This is a great talk about puppetry theory by Mervyn Millar, one of the UK’s leading puppetry directors and a key collaborator on Handspring Puppet Company’s War Horse. It was presented at TEDxCourtauldInstitute, a TEDx conference organized at the Courtauld Institute of Art in London, England earlier this year.
What’s especially interesting about this talk is that instead of discussing what puppeteers do, Mervyn focuses on what an audience does when it watches puppetry.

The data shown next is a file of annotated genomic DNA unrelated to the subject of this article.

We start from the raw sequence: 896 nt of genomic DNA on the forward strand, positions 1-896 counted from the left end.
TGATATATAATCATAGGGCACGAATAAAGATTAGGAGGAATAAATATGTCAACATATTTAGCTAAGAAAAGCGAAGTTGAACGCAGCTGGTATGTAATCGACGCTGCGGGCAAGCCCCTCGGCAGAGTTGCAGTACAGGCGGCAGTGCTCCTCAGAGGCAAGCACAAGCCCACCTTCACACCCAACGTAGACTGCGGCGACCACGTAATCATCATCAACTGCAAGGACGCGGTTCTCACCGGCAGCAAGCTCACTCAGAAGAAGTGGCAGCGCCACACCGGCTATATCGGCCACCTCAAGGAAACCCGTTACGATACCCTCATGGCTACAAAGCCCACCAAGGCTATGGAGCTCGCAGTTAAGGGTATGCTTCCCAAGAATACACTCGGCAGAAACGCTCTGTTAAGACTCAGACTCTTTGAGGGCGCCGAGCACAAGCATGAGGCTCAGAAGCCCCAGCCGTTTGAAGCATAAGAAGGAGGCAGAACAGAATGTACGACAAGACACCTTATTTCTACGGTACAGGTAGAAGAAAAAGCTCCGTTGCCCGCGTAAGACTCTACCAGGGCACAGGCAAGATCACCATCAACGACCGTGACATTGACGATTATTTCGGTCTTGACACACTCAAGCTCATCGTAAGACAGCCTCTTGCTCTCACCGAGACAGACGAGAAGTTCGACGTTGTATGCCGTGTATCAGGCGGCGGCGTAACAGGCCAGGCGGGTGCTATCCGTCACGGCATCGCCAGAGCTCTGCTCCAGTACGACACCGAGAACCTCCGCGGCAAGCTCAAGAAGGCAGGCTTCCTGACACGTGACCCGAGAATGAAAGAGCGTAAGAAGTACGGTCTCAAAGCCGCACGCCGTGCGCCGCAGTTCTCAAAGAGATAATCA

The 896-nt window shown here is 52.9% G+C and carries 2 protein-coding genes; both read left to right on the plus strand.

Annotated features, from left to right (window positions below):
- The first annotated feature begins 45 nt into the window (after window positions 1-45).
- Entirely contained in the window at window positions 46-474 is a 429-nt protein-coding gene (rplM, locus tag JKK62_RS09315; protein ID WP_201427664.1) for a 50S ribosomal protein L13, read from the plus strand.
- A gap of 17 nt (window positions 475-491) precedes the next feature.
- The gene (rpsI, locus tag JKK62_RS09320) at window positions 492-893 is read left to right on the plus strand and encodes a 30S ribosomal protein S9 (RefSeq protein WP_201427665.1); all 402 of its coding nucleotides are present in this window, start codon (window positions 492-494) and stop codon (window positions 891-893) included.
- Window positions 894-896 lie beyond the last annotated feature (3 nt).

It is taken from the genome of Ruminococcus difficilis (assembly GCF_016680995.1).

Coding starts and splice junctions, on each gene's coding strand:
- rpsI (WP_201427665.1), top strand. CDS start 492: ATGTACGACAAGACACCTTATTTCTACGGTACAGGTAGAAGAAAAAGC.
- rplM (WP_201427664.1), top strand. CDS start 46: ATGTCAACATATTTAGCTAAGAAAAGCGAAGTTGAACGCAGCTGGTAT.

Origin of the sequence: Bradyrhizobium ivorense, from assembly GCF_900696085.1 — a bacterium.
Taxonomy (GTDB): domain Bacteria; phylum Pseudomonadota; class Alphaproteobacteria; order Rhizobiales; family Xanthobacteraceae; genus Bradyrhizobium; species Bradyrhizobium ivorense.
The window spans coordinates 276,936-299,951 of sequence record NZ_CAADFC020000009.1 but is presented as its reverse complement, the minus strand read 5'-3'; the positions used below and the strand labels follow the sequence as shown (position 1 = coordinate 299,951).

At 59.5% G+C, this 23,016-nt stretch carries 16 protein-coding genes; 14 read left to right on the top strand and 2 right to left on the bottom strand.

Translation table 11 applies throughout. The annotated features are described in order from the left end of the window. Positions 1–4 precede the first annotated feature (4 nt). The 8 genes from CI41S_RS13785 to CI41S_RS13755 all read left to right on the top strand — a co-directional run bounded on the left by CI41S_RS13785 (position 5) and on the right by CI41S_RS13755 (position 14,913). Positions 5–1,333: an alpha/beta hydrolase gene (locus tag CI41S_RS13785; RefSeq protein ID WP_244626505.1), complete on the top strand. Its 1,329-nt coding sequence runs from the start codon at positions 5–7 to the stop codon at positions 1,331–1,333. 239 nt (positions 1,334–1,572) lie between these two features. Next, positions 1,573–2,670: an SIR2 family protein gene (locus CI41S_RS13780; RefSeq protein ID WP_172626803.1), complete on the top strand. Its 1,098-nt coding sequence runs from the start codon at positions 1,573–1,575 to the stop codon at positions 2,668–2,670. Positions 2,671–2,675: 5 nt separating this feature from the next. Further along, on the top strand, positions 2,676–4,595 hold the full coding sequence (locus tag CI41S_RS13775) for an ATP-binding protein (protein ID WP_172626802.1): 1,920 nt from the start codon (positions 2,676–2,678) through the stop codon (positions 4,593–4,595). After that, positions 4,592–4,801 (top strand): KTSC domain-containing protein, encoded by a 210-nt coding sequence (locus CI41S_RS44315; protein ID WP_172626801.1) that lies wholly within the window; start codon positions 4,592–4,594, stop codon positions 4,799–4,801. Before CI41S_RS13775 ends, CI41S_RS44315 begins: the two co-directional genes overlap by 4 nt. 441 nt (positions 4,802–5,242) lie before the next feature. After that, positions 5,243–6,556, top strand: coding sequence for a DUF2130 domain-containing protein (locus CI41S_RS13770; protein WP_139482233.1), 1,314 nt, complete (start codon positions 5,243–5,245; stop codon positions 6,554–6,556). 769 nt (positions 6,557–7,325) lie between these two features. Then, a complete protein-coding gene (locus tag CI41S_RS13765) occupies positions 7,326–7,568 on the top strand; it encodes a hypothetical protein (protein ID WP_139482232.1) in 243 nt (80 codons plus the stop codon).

Some key points from the talk:
- Audiences are tuned-in to respond to behaviour that they observe.
- The human brain is designed to recognize consciousness.
- The limited nature of most puppets forces the audience to engage with them on a deeper level and as a result they get more out of them.
- Puppets are both tools that performs can use to express themselves and moulds that an audience can pour their emotions in to.
- The smallest movements often elicit the biggest response from an audience.
You can learn more about Mervyn and his work at www.significantobject.com.